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365 Days of Grief and Love by Vickie Guerry

Tom Guerry and Mitch Carnell at French Huguenot ChurchTom Guerry was a close friend. He was one of the three ministers who took part in marrying Carol and me. He was a vital part of the Monday Lunch Bunch until he could not be. Vickie, Tom’s wife, is a very good friend. We worked together for more than 20 years. I have known, Ben, their son since before he was born.

All this to tell you that I am not impartial. These are my friends, but that did not keep me from telling everyone that Vickie has written an honest, helpful book. This is my review on www.amazon.com. The picture is of Tom and me at the French Huguenot Church.

A Friend for the Journey

My wonderful wife has been gone almost three years now and yet I find Vickie Guerry’s book to be honest, painful and helpful. So many writers are timid about laying out the truth of a senseless journey that no one should have to travel. Guerry chronicles each of the first 365 days of the grief she experienced at losing her husband. You can feel her anguish rise from the pages, but you also feel the deep love that these two shared.  Although writing the book is her way of coping with her loss, she does it in such a way that is helpful. There are no solutions here, but with this book you have a friend who walks the journey with you.

 

A Kind Word

Back in 2006 when Mayor Keith Summey signed the first proclamation for Say Something Nice Day in North Charleston, I had no inkling that this simple idea would one day circle the globe. We were not the first to proclaim the virtues and benefits of just saying a kind word. The Hebrew prophet prayed, “Let the words of my mouth and the meditations of my heart be acceptable to you, Oh Lord, my strength and my redeemer.” Centuries later the Apostle Paul said, “Be ye kind one to another.”

As rage is on the uptick in our society, it would be good to remind ourselves to just be kind. Say a kind word to the next person you meet and the next and the next.

It is a simple idea. Perhaps that is why it is so difficult. The easiest and most appreciated words are “Please“” and “Thank you.”

As I was walking to Baggage Claim in the Charleston Airport after a flight from Nashville, a stranger only a few years younger than I took notice of my resting for a moment and offered assistance. A man and his wife from Ridgeville rescued my bag from the carousel. When I thanked them, the man said, “This is Charleston.” What a wonderful reputation for a city to have. Simple acts of kindness leave a lasting impression.

My son and daughter-in-law met me and we drove to Chick-fil-a to pick up a sandwich on the way home. Although it was late, we were met by a cheerful, smiling server.

To my surprise and joy, I have read web post from around the world about Say Something Nice Day These make me hopeful. A recent Gallop Poll found that 47% of Americans believe that our morals are in decline.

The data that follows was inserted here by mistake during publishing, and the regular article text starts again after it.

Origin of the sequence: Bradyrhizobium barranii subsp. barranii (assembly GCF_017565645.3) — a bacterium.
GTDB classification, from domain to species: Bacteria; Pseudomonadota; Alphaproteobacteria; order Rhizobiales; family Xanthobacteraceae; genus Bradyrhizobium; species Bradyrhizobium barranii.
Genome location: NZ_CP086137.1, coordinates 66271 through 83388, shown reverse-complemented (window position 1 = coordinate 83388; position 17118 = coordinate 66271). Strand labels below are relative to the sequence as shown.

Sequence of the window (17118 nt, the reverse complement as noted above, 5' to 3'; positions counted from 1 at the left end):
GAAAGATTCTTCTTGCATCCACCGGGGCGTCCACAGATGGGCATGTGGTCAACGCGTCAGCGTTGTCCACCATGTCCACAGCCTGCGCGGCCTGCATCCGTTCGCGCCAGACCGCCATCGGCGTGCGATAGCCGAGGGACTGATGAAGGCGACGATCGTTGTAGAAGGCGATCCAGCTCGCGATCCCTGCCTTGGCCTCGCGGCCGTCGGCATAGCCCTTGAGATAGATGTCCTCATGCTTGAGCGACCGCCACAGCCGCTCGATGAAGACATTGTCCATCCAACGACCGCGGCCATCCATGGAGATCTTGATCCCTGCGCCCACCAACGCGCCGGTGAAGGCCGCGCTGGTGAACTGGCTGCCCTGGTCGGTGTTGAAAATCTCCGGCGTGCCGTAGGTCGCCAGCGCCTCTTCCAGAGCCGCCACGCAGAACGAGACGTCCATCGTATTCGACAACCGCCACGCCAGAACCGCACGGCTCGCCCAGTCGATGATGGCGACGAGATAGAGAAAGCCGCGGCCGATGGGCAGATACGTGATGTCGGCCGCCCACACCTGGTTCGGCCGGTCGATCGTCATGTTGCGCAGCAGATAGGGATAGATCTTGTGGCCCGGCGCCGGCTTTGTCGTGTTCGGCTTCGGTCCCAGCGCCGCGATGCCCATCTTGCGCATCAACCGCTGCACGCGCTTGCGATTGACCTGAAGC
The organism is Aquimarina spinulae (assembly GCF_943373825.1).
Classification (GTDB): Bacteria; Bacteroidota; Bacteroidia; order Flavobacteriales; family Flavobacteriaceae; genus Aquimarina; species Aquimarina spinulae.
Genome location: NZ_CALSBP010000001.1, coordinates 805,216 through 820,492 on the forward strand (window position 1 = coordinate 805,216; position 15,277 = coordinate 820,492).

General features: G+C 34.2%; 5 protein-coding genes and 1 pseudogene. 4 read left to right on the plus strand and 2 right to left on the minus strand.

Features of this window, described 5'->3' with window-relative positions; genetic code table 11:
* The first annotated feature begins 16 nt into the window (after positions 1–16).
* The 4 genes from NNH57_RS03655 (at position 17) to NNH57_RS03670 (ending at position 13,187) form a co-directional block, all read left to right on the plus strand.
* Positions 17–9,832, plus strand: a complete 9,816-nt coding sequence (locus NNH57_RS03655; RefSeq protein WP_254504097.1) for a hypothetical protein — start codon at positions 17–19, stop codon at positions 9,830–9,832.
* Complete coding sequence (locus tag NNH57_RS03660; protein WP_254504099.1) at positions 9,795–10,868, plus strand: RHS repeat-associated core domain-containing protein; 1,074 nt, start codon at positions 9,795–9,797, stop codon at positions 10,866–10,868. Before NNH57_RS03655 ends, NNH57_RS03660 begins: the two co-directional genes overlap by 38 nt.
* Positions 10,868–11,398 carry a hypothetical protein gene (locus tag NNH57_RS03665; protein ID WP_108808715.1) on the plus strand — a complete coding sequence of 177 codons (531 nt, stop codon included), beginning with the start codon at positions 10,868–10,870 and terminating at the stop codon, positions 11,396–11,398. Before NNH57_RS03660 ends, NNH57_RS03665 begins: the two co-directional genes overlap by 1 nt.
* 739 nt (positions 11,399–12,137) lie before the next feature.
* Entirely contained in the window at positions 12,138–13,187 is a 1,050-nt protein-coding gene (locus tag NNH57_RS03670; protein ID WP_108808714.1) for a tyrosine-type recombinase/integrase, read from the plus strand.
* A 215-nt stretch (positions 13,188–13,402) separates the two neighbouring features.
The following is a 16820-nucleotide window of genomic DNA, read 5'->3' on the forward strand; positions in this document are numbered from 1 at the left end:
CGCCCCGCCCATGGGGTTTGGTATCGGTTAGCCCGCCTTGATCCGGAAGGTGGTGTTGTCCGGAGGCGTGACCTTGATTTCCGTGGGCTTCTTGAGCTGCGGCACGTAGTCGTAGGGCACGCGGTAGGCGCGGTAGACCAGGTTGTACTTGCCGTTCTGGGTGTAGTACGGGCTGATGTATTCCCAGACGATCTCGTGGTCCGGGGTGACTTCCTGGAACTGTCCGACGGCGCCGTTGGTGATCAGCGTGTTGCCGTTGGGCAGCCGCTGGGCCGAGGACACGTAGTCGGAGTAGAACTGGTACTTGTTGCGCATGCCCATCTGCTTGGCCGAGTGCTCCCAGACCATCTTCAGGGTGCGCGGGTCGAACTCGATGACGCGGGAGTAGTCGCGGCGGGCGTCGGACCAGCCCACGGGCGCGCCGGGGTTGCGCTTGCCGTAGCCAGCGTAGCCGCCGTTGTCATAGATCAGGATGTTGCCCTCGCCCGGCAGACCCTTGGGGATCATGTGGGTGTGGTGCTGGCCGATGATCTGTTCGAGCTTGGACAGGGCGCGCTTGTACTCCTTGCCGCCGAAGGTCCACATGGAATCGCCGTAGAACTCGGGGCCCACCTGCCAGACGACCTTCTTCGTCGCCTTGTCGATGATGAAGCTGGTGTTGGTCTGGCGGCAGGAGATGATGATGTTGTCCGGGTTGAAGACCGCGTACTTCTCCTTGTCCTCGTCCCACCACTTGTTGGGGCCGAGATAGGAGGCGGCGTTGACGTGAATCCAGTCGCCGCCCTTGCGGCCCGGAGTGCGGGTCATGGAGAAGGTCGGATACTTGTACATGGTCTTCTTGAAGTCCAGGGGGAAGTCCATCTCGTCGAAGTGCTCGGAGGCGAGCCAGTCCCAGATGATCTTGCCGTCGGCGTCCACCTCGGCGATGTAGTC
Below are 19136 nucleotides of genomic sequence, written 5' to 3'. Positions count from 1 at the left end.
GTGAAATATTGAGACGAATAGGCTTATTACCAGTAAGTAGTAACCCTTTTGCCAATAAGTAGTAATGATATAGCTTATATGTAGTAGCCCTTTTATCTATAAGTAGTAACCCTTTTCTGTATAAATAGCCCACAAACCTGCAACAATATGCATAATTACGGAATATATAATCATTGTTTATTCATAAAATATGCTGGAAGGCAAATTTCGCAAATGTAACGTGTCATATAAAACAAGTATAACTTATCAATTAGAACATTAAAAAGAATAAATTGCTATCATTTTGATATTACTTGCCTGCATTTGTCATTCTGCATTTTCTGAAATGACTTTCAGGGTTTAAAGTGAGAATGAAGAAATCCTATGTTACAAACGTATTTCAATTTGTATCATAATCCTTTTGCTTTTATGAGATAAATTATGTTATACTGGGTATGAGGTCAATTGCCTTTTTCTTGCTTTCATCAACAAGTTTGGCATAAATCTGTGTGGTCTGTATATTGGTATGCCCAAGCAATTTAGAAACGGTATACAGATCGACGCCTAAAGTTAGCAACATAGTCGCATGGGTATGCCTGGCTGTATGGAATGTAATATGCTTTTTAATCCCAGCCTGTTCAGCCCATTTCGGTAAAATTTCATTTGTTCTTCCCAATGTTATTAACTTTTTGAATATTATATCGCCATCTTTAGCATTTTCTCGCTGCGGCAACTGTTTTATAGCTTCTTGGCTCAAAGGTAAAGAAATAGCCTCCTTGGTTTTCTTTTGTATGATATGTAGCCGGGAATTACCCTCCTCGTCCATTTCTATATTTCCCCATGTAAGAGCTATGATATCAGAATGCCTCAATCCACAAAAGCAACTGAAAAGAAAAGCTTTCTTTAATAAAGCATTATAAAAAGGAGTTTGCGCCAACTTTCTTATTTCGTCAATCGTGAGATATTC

I think we can change that for the better. When you are wondering how to respond in a particular situation, just say something nice, encouraging, uplifting, and helpful. You may not see the results, but your kindness will be remembered.

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Simple Rules for Better Communication – www.day1.org

 Tuesday June 01, 2021

As we begin to gather again and assemble in larger groups, “Say Something Nice Sunday” comes in time to remind us of some simple rules of engagement. We will be so happy to see each other again. The fifth-tenth annual event takes place on June 6th.

Stop talking. Give others a chance. This is difficult because there is so much we want to share. We have been separated for so long. Smile thus breaking the ice. Smiling is a universal language. Speak to people. You may need to introduce yourself. In many cases we will still be wearing our masks. Don’t assume the other person knows who you are. I learned this valuable lesson from the president of the board of the agency I headed. He always introduced himself. He did not assume that others would recognize him or remember his name.

Listen attentively. Because we are not talking does not mean that we are listening. Active listening demands personal discipline. Don’t spend your time thinking about what you will say next. Larry King, the television personality, was such a good interviewer because he listened to what his guest said and then responded to what had been said. Jesus said, “Whoever has ears, let them hear.” Matthew 11:15 (NIV)

Don’t interrupt. Interrupting is an act of aggression. It says that what I have to say is more important than what you have to say.

Delay judgment. Jumping to conclusions always poses the danger of arriving at the wrong conclusion. Crow never taste good.

Sincerely compliment others. Find something nice to say. Stay away from talking about physical attributes.

Consider the opinions of others. They might have something new or unique to contribute.

Be sensitive to the feelings of others. They may not take what you say the way that you intended. Remember Murphy’s Law. If it is possible for someone to misunderstand, she or he will.

Be approachable. Be aware of your body language. Uncross everything. Face the other person. Maintain eye contact.

Speak the truth, but speak the truth with love. It is not necessary to share everything you know. Don’t gossip. Dr. Arthur Caliandro, the late pastor of Marble Collegiate Church, said, “Be kinder than you think it necessary to be. The other person needs it more than you know.”